How to deploy and run rqlite on Kubernetes

The following directions assume you have a Kubernetes cluster already available. Visit kubernetes.io to learn how to deploy Kubernetes.

Using Helm

Helm is a tool which helps you manage applications on Kubernetes. There are fully-featured Helm Charts available for rqlite on GitHub.


You can also deploy your rqlite cluster on Kubernetes step-by-step, running rqlite as a Kubernetes StatefulSet. Full source for the configuration described below is available in the rqlite Kubernetes Configuration repo.

Create Services

The first thing to do is to create two Kubernetes Services. The first service, rqlite-svc-internal, is Headless and allows the nodes to find each other and cluster automatically. It shouldn’t be used by rqlite clients. It is the second service, rqlite-svc, that is for clients to talk to the cluster – this service will get a Cluster IP address which those clients can connect to.

A key difference between rqlite-svc-internal and rqlite-svc is that the second will only contain Pods that are ready to serve traffic. This makes it most suitable for use by end-users of rqlite. In otherwords you should communicate with your cluster using the hostname rqlite-svc.

Download and apply the service configuration like so:

curl -s https://raw.githubusercontent.com/rqlite/kubernetes-configuration/master/service.yaml -o rqlite-service.yaml
kubectl apply -f rqlite-service.yaml

Create a StatefulSet

For a rqlite cluster to function properly in a production environment, the rqlite nodes require a persistent network identifier and storage. This is what a StatefulSet can provide.

Retrieve the Stateful set configuration, apply it, and a 3-node rqlite cluster will be created:

curl -s https://raw.githubusercontent.com/rqlite/kubernetes-configuration/master/statefulset-3-node.yaml -o rqlite-3-nodes.yaml
kubectl apply -f rqlite-3-nodes.yaml

Note the args passed to rqlite in the YAML file. The arguments tell rqlite to use dns discovery mode, and to resolve the DNS name rqlite-svc-internal to find the IP addresses of other nodes in the cluster. Furthermore it tells rqlite to wait until three nodes are available (counting itself as one of those nodes) before attempting to form a cluster.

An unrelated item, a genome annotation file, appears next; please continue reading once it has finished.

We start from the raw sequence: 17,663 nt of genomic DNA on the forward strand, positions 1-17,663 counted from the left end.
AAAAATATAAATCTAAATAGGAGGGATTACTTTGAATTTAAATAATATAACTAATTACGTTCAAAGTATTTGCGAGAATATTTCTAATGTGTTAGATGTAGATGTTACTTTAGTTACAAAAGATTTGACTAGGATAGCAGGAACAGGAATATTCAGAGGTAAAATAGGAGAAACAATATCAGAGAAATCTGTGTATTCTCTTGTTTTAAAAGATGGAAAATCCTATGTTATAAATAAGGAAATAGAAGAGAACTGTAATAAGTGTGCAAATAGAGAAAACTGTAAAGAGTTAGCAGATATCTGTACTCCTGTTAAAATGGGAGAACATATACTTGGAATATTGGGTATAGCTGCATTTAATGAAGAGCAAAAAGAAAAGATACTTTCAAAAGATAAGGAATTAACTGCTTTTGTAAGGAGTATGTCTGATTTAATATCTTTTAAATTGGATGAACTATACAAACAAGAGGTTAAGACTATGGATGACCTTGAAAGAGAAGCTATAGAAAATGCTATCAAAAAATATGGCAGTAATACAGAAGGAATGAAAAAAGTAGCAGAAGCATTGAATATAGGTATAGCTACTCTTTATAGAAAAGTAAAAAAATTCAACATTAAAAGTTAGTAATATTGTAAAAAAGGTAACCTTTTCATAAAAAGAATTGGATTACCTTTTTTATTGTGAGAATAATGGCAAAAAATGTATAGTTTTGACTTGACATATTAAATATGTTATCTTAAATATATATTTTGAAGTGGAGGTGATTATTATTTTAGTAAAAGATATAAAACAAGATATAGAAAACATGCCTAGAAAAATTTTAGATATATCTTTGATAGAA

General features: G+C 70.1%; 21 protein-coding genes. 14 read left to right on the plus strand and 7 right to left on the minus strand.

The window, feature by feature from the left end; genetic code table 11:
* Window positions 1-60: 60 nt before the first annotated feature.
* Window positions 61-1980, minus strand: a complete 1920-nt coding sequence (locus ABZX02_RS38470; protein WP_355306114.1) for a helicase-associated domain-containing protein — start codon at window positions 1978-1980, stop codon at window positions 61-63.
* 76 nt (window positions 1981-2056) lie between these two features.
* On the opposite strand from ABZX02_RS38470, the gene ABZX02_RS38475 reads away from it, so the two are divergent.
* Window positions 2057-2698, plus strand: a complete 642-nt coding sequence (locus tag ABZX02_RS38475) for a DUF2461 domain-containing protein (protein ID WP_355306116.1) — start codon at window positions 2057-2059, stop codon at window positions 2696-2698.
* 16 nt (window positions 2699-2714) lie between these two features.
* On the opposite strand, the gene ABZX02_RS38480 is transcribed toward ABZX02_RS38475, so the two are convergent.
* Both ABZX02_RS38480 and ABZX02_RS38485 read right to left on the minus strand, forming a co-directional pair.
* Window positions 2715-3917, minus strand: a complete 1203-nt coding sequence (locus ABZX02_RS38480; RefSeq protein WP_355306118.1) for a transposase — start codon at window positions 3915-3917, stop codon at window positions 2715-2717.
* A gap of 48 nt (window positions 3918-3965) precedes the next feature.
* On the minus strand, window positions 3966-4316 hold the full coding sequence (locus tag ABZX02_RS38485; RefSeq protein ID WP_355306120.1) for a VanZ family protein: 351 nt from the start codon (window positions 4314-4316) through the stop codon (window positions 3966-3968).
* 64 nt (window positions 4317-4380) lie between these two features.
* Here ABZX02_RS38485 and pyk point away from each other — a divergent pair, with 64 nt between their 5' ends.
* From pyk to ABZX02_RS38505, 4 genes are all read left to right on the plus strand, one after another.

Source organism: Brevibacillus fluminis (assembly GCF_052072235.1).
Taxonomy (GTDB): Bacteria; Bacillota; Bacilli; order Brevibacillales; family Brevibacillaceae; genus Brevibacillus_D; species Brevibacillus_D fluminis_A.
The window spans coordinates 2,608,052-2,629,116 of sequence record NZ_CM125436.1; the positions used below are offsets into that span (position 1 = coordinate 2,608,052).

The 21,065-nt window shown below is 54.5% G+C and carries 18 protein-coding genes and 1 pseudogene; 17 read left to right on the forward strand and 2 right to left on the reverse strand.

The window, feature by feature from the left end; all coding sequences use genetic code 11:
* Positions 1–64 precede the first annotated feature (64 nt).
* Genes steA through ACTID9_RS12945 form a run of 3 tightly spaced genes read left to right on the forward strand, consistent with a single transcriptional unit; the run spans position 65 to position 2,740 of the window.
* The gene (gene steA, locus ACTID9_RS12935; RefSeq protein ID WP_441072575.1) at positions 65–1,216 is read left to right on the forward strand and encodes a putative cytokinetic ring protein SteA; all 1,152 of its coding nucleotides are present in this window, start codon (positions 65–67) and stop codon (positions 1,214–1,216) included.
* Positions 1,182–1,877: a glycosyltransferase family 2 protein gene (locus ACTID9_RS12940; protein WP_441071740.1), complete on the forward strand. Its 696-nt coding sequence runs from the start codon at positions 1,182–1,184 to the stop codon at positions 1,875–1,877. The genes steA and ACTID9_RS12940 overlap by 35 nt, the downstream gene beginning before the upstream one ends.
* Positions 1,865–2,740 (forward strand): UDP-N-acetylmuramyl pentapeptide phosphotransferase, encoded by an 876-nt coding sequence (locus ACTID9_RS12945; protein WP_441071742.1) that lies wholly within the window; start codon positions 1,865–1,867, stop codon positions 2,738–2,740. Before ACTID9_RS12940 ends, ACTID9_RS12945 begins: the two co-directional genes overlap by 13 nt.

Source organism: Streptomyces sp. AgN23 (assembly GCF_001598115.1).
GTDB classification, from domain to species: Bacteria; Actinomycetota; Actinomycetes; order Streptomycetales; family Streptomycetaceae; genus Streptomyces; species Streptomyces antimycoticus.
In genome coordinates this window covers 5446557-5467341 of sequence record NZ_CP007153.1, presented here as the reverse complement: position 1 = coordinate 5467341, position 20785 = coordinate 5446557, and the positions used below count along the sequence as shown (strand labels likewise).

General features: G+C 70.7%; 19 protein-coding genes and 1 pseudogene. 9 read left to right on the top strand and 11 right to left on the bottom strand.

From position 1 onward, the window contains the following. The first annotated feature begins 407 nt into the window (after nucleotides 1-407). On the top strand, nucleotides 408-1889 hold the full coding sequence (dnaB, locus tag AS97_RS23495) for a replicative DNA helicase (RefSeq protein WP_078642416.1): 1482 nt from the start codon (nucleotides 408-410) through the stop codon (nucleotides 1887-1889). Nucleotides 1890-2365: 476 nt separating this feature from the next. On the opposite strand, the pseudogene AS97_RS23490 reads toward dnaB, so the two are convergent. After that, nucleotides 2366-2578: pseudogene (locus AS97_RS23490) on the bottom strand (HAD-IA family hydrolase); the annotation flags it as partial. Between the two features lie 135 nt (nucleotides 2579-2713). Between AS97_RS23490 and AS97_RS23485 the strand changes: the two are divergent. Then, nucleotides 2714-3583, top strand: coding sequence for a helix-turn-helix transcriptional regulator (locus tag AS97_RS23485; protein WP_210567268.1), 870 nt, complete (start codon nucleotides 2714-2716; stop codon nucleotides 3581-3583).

Scaling the cluster

You can grow the cluster at anytime, simply by setting the replica count to the desired cluster size. For example, to grow the above cluster to 9 nodes, you would issue the following command:

kubectl scale statefulsets rqlite --replicas=9

You could also increase the replicas count in rqlite-3-nodes.yaml and reapply the file. Note that you do not need to change the value of bootstrap-expect. If you do, you may trigger Kubernetes to restart the previously launched Pods during the scaling process. bootstrap-expect only needs to be set to the desired size of your cluster on the very first time you launch it.

It is important that your rqlite cluster is healthy and fully functional before scaling up. It is also critical that DNS is working properly too. If this is not the case, some of the new nodes may become standalone single-node clusters, as they will be unavailable to connect to the Leader.

Shrinking the cluster

Scaling your cluster down is also possible, but there are some important details to be aware of. Let’s work through an example.

Say you have a 3-node cluster, and you want to return to a single-node cluster. You could do this by issuing the following command:

kubectl scale statefulsets rqlite --replicas=1

However, from the point of view of the remaining rqlite node, the other two nodes have failed – and the single-node system doesn’t have a quorum now. This means your cluster is effectively offline, and you would need to bring at least 1 node back online before you could use your rqlite system again. There are two ways to avoid this situation. however.

  • Remove one 1 node at a time, and explicitly remove the node that has been take offline. This will tell the remaining nodes that the cluster has been shrunk, which should also reduce the quorum requirements. Be careful that you don’t reduce the replica count such that there is no longer a quorum of nodes available. If you do this, and deprovision the offline nodes permanently, you may render your cluster unusable, and need to perform a manual recovery. The manual recovery process is fully documented.
  • Enable -raft-cluster-remove-shutdown=true when launching your rqlite nodes. With this option enabled a node will self-remove itselt from the cluster before it shuts down (assuming a graceful stop). This is basically the same as the first option, but means you don’t have to manually remove the node.

Scaling up again after shrinking your cluster is also possible, simply issue your scale-up command again.

Secrets management

Depending on your use of rqlite, you may have to pass some Secrets to a pod. For example, you may want to enable User-level Permissions. One approach is to use Kubernetes Secrets to pass this information to rqlite. See this GitHub issue for more information.

Last modified January 3, 2024: Update _index.md (c944f22)